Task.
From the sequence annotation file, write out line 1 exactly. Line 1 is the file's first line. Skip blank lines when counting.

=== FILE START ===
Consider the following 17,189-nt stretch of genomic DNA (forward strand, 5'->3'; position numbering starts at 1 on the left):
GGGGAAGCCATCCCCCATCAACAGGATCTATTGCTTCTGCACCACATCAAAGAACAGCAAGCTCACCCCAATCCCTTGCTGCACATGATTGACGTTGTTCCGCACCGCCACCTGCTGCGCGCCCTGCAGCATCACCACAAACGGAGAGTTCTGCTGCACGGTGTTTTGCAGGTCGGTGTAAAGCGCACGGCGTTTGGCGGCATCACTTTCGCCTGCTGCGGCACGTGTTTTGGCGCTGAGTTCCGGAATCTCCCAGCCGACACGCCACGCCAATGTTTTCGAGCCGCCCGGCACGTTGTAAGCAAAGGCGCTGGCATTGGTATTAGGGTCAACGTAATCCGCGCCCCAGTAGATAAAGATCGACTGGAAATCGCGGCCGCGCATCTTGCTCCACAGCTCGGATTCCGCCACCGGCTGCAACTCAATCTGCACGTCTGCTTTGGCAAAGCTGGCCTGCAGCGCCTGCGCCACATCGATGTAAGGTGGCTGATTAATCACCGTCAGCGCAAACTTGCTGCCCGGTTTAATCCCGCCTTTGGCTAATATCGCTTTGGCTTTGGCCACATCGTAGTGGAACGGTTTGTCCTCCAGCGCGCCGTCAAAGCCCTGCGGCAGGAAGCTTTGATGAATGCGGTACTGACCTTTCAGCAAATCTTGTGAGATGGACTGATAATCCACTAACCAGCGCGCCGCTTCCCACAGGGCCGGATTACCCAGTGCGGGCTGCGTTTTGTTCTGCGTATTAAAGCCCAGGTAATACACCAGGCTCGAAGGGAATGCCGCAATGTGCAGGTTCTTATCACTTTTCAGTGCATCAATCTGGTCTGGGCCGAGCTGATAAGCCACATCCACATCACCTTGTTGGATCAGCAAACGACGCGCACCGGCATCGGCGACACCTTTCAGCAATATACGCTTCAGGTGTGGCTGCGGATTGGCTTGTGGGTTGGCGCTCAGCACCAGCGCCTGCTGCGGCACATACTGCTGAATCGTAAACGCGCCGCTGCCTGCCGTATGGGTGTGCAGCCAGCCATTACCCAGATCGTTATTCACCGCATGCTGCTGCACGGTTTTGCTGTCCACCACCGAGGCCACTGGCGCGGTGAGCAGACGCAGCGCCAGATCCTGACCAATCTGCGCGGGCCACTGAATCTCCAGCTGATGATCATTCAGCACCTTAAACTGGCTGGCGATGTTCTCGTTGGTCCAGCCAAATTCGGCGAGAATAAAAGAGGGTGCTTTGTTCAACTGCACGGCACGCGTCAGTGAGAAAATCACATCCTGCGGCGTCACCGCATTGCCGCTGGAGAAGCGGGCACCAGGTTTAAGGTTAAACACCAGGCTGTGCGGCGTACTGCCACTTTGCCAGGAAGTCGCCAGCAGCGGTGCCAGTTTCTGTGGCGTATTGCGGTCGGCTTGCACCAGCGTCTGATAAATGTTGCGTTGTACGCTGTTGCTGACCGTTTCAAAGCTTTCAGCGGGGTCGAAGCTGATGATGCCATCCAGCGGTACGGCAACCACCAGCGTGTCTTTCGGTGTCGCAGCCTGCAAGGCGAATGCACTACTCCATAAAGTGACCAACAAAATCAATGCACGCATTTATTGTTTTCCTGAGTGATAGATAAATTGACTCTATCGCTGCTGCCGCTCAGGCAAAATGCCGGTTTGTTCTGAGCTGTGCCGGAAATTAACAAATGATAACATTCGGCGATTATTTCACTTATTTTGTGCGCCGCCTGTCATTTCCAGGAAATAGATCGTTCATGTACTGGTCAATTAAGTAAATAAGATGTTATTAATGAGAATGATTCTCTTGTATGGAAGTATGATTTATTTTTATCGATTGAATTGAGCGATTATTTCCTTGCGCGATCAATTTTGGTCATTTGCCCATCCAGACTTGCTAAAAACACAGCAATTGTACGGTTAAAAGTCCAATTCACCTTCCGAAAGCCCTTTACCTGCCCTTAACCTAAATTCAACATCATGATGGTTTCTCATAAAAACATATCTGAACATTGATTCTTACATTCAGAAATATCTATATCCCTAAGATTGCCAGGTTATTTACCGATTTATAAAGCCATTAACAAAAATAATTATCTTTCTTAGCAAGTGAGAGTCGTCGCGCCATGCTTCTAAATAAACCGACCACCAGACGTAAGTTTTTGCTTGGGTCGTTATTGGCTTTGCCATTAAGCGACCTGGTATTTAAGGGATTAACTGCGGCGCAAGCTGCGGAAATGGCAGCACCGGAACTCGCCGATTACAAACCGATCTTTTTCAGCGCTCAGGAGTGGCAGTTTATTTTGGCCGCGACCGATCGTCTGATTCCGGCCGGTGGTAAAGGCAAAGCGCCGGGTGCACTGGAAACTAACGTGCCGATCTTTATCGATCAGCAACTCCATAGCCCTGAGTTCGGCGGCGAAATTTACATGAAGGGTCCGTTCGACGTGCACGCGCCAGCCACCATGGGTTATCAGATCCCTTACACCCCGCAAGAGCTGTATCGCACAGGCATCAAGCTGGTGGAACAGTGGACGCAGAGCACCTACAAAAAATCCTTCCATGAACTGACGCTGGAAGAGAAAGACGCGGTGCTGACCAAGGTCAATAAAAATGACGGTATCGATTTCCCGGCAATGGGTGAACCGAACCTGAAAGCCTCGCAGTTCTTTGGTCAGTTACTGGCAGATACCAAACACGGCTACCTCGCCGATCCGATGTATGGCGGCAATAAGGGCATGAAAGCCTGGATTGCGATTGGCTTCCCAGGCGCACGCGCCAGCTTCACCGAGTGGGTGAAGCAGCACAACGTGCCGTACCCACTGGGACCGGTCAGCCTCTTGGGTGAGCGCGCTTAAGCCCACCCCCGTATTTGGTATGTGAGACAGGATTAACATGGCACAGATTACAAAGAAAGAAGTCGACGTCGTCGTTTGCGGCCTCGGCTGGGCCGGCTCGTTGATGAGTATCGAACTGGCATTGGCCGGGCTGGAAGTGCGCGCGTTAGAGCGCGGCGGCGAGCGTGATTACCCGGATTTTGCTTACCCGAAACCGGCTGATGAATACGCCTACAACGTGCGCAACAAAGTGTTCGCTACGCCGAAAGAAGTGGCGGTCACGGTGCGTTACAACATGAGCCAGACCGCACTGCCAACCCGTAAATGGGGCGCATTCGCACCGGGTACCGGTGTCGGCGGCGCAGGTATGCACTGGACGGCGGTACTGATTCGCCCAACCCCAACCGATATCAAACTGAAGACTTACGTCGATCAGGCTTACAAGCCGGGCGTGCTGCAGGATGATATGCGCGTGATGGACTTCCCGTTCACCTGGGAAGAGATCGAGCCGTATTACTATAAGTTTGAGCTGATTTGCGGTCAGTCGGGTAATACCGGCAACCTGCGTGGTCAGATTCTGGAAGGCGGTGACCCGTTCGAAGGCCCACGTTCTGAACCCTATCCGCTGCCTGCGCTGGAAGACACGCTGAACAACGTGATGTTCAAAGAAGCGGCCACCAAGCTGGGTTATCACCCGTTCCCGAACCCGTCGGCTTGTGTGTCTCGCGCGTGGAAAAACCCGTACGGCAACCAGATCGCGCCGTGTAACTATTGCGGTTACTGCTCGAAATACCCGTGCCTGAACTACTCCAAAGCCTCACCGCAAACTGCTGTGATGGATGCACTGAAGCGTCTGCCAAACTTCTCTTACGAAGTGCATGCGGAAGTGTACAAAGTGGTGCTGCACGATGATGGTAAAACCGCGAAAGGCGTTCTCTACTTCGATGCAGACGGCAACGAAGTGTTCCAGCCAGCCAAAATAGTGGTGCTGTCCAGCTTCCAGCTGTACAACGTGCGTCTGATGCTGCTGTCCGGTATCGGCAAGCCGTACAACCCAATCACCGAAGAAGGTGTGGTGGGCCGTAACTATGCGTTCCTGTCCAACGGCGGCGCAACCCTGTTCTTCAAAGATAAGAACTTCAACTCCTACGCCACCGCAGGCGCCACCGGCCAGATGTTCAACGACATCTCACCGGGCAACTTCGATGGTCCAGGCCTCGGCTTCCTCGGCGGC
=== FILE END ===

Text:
Consider the following 17,189-nt stretch of genomic DNA (forward strand, 5'->3'; position numbering starts at 1 on the left):